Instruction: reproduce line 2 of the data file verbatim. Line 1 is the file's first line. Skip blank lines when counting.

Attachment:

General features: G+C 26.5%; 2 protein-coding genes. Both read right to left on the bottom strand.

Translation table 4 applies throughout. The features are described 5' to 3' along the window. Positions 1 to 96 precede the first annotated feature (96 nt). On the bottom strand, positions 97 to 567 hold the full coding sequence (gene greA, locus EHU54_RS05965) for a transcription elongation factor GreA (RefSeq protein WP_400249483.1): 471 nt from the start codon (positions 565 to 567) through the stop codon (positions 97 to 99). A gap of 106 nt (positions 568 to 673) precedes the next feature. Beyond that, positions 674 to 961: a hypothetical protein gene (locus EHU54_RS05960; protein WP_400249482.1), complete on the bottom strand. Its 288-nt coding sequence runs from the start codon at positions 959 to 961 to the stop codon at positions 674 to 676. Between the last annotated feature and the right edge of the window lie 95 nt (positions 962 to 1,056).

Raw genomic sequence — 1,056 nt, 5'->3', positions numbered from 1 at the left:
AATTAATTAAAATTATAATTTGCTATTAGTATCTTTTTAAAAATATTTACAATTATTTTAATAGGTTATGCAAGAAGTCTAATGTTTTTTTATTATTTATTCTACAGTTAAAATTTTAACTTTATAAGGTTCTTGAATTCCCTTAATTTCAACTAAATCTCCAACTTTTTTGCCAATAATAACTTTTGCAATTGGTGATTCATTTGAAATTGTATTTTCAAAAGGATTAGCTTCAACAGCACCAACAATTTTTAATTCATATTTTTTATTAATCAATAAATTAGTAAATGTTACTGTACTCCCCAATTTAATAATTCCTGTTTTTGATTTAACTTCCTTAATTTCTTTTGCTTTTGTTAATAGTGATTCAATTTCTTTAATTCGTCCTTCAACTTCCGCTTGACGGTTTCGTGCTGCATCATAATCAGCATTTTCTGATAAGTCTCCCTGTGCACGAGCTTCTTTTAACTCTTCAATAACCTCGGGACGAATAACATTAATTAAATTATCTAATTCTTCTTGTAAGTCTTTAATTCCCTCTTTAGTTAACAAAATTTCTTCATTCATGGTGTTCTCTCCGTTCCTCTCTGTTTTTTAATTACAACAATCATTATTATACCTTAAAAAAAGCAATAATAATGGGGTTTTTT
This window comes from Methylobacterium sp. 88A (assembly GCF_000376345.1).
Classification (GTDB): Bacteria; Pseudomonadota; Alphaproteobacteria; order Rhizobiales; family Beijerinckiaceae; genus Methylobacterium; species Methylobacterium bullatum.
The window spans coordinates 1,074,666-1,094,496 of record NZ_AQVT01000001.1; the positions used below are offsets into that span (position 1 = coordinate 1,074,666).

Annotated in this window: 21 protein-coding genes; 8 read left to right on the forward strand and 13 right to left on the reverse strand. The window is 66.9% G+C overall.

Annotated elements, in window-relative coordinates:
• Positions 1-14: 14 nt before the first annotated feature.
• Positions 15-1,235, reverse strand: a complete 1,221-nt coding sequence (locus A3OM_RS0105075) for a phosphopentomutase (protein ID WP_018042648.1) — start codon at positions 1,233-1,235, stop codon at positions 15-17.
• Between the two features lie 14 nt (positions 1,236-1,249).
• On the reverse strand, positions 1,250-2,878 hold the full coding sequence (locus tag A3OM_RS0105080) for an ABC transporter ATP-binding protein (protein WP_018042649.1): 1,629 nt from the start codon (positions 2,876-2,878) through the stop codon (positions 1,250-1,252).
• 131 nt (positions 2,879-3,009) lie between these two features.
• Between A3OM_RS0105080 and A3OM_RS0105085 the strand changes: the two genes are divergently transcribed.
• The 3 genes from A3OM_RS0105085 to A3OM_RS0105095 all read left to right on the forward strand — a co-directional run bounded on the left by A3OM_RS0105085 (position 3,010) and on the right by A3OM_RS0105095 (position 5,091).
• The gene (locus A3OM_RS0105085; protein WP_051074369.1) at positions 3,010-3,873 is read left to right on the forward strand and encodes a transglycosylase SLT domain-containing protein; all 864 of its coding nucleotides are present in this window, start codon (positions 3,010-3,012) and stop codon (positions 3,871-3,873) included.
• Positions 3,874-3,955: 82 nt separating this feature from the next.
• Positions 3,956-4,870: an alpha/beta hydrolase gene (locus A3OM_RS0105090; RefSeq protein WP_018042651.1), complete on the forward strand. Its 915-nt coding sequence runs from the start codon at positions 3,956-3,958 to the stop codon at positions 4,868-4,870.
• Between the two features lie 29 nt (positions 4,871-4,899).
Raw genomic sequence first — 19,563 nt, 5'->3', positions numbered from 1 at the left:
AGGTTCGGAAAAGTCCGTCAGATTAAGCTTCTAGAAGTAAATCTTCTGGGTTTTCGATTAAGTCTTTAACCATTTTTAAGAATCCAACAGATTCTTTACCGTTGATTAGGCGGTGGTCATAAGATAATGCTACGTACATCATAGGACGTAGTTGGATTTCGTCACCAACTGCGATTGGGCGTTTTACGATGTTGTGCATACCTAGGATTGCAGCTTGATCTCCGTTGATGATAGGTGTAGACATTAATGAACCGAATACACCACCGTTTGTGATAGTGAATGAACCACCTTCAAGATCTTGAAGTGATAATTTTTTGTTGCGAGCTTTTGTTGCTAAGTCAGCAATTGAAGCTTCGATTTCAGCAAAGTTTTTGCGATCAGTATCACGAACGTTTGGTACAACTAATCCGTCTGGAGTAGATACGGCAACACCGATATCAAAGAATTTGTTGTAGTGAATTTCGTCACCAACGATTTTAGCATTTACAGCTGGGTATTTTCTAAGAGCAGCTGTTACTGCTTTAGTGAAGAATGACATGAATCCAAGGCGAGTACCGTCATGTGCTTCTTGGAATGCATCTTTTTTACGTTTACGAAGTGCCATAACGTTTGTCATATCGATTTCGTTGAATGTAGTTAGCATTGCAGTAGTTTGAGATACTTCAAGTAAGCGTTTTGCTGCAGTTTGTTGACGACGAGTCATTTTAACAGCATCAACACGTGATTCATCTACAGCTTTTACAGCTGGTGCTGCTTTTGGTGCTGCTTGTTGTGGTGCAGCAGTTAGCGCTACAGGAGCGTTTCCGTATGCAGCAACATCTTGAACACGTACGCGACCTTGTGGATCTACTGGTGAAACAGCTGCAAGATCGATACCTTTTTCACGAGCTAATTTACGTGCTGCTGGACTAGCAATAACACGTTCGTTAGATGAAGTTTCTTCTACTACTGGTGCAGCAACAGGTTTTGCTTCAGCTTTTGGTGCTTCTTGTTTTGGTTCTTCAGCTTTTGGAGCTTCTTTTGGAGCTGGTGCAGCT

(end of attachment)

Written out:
Translation table 4 applies throughout. The features are described 5' to 3' along the window. Positions 1 to 96 precede the first annotated feature (96 nt). On the bottom strand, positions 97 to 567 hold the full coding sequence (gene greA, locus EHU54_RS05965) for a transcription elongation factor GreA (RefSeq protein WP_400249483.1): 471 nt from the start codon (positions 565 to 567) through the stop codon (positions 97 to 99). A gap of 106 nt (positions 568 to 673) precedes the next feature. Beyond that, positions 674 to 961: a hypothetical protein gene (locus EHU54_RS05960; protein WP_400249482.1), complete on the bottom strand. Its 288-nt coding sequence runs from the start codon at positions 959 to 961 to the stop codon at positions 674 to 676. Between the last annotated feature and the right edge of the window lie 95 nt (positions 962 to 1,056).